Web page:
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Availbale Products, Material- and Service suppliers => Actual Products => Topic started by: jingwei3344 on August 26, 2015, 08:21:56 AM

Title: LED lights - Do they ever need replacement?
Post by: jingwei3344 on August 26, 2015, 08:21:56 AM
I have two track light strips in the kitchen and, because I keep them on most of the day, those halogen bulbs are costing me a fortune! I read about LED (http://us.renesola.com/) track heads that fit into the existing strips - it seems that they never need replacement bulbs. I have two questions: is that true about no replacements and how much light can LED bulbs give off - would it be enough, with six track heads, to light up a small room?
Title: Re: LED lights - Do they ever need replacement?
Post by: TinselKoala on August 26, 2015, 08:44:49 AM
The first question is about reliability, and the second question is about efficiency.

In general, LEDs are both more reliable and more efficient than filament bulbs. Of course, LEDs can fail, and of course the brightness depends on various factors which you haven't specified. Usually, LED bulb ratings will give a brightness value in lumens, and/or an "equivalent wattage" which tells you that the LED is as bright as a filament bulb of that wattage. For example I have here an A19 style LED bulb of "60 Watts equivalent", 800 Lumens. This means the bulb is as bright as a typical 60 Watt filament bulb. But the LED bulb only uses 9.5 Watts to produce that light output. It is rated by the manufacturer for 25,000 hours of operation and guaranteed for 10 years of lifetime.  I think you would have to replace a typical halogen/filament bulb several times in those ten years.
Title: Re: LED lights - Do they ever need replacement?
Post by: pomodoro on August 26, 2015, 02:43:25 PM
Of course they will need replacing. Things are built to fail these days, otherwise they will go broke!

But in theory they should last an incredibly long time, they are semiconductors after all, like transistors, they don't wear out unless the circuit is designed to burn them out, and you can bet your life the LED lights are made to burn out eventually.  Just look at the compact fluoros , all the BS that they said about them outlasting filament lamps, I got conned with those and won't repeat the same mistake with LEDs.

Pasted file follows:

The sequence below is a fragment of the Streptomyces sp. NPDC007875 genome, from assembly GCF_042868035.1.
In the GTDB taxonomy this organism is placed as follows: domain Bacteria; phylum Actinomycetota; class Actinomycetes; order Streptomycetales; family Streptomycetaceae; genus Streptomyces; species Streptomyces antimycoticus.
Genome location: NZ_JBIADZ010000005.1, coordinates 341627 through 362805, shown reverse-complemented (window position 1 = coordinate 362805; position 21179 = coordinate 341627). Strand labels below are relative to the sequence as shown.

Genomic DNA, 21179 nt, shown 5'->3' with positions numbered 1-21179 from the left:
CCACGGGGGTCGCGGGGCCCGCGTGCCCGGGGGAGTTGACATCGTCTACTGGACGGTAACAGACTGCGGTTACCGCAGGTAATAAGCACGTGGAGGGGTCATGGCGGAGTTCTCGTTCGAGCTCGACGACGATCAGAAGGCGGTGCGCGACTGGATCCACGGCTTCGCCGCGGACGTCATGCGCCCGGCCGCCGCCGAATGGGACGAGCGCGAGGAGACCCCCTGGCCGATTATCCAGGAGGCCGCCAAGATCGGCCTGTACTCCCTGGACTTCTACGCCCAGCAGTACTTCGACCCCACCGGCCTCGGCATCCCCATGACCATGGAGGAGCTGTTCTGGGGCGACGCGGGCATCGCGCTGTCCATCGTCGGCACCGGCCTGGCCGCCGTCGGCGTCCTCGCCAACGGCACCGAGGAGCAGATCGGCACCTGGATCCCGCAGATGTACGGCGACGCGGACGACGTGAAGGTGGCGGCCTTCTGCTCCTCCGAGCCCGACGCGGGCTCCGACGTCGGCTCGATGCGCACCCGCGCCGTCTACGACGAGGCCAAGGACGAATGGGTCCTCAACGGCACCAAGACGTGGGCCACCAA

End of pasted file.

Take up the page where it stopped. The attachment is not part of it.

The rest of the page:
Title: Re: LED lights - Do they ever need replacement?
Post by: e2matrix on August 26, 2015, 05:46:19 PM
Of course they will need replacing. Things are built to fail these days, otherwise they will go broke!

But in theory they should last an incredibly long time, they are semiconductors after all, like transistors, they don't wear out unless the circuit is designed to burn them out, and you can bet your life the LED lights are made to burn out eventually.  Just look at the compact fluoros , all the BS that they said about them outlasting filament lamps, I got conned with those and won't repeat the same mistake with LEDs.
You can't compare CFL's to LED's.   At this time there is a big push to save energy in simple ways with the global demand for energy increasing rapidly.   LED's will not burn out unless there is a poor power supply design or a serious power surge.  After 25 years most will be slightly dimmer (maybe 15%) but they don't burn out like a filament bulb and don't need the HV circuits like CFL's that are more prone to failure.  I'Ve replaced nearly every light in my home with them.   As LED household use is just getting big and affordable in the last year or two I don't believe they are building them to fail - rather building them for a reputation of reliability.   Prices for good quality 60 watt equivalent LED bulbs with good color temperature have dropped into the $2.50 range (Walmart).   It's s no-brainer to buy them now.   I've seen those sell for close to $50.00 in the past (True Value - LOL - store had them around that price just a couple years ago ).   After all they are diode's - a solid state component.  I've got radio's with diodes working that were made over 50 years ago.  While LED's do generate heat and have other properties different from a standard rectifier diode they only tend to lose their light emitting ability very very slowly over decades.